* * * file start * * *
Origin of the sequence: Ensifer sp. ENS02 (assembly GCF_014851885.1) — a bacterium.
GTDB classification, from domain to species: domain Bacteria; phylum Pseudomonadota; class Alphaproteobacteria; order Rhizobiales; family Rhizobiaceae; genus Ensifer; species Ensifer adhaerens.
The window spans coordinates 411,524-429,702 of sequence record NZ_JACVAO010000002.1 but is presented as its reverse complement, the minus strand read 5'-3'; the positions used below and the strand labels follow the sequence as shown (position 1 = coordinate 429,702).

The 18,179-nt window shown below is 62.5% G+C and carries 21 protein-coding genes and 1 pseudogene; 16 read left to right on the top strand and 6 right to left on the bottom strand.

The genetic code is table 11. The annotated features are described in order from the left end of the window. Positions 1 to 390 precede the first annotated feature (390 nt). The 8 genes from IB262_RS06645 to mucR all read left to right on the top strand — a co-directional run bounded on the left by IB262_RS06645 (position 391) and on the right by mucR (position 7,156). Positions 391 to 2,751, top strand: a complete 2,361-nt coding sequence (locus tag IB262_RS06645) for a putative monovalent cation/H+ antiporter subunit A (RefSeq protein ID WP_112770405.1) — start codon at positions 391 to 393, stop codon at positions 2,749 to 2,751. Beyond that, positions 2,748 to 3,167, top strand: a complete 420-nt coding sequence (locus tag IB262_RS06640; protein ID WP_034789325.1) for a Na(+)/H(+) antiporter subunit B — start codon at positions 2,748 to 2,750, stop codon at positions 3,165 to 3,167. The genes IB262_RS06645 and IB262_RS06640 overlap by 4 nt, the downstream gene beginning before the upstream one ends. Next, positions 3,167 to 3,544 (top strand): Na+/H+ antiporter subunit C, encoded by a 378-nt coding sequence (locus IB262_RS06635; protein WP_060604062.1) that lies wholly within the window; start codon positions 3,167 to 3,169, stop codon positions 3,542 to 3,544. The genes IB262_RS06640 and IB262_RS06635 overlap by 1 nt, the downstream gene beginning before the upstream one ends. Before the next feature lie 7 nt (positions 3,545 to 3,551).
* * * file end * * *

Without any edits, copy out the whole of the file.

Origin of the sequence: Ensifer sp. ENS02 (assembly GCF_014851885.1) — a bacterium.
GTDB classification, from domain to species: domain Bacteria; phylum Pseudomonadota; class Alphaproteobacteria; order Rhizobiales; family Rhizobiaceae; genus Ensifer; species Ensifer adhaerens.
The window spans coordinates 411,524-429,702 of sequence record NZ_JACVAO010000002.1 but is presented as its reverse complement, the minus strand read 5'-3'; the positions used below and the strand labels follow the sequence as shown (position 1 = coordinate 429,702).

The 18,179-nt window shown below is 62.5% G+C and carries 21 protein-coding genes and 1 pseudogene; 16 read left to right on the top strand and 6 right to left on the bottom strand.

The genetic code is table 11. The annotated features are described in order from the left end of the window. Positions 1 to 390 precede the first annotated feature (390 nt). The 8 genes from IB262_RS06645 to mucR all read left to right on the top strand — a co-directional run bounded on the left by IB262_RS06645 (position 391) and on the right by mucR (position 7,156). Positions 391 to 2,751, top strand: a complete 2,361-nt coding sequence (locus tag IB262_RS06645) for a putative monovalent cation/H+ antiporter subunit A (RefSeq protein ID WP_112770405.1) — start codon at positions 391 to 393, stop codon at positions 2,749 to 2,751. Beyond that, positions 2,748 to 3,167, top strand: a complete 420-nt coding sequence (locus tag IB262_RS06640; protein ID WP_034789325.1) for a Na(+)/H(+) antiporter subunit B — start codon at positions 2,748 to 2,750, stop codon at positions 3,165 to 3,167. The genes IB262_RS06645 and IB262_RS06640 overlap by 4 nt, the downstream gene beginning before the upstream one ends. Next, positions 3,167 to 3,544 (top strand): Na+/H+ antiporter subunit C, encoded by a 378-nt coding sequence (locus IB262_RS06635; protein WP_060604062.1) that lies wholly within the window; start codon positions 3,167 to 3,169, stop codon positions 3,542 to 3,544. The genes IB262_RS06640 and IB262_RS06635 overlap by 1 nt, the downstream gene beginning before the upstream one ends. Before the next feature lie 7 nt (positions 3,545 to 3,551).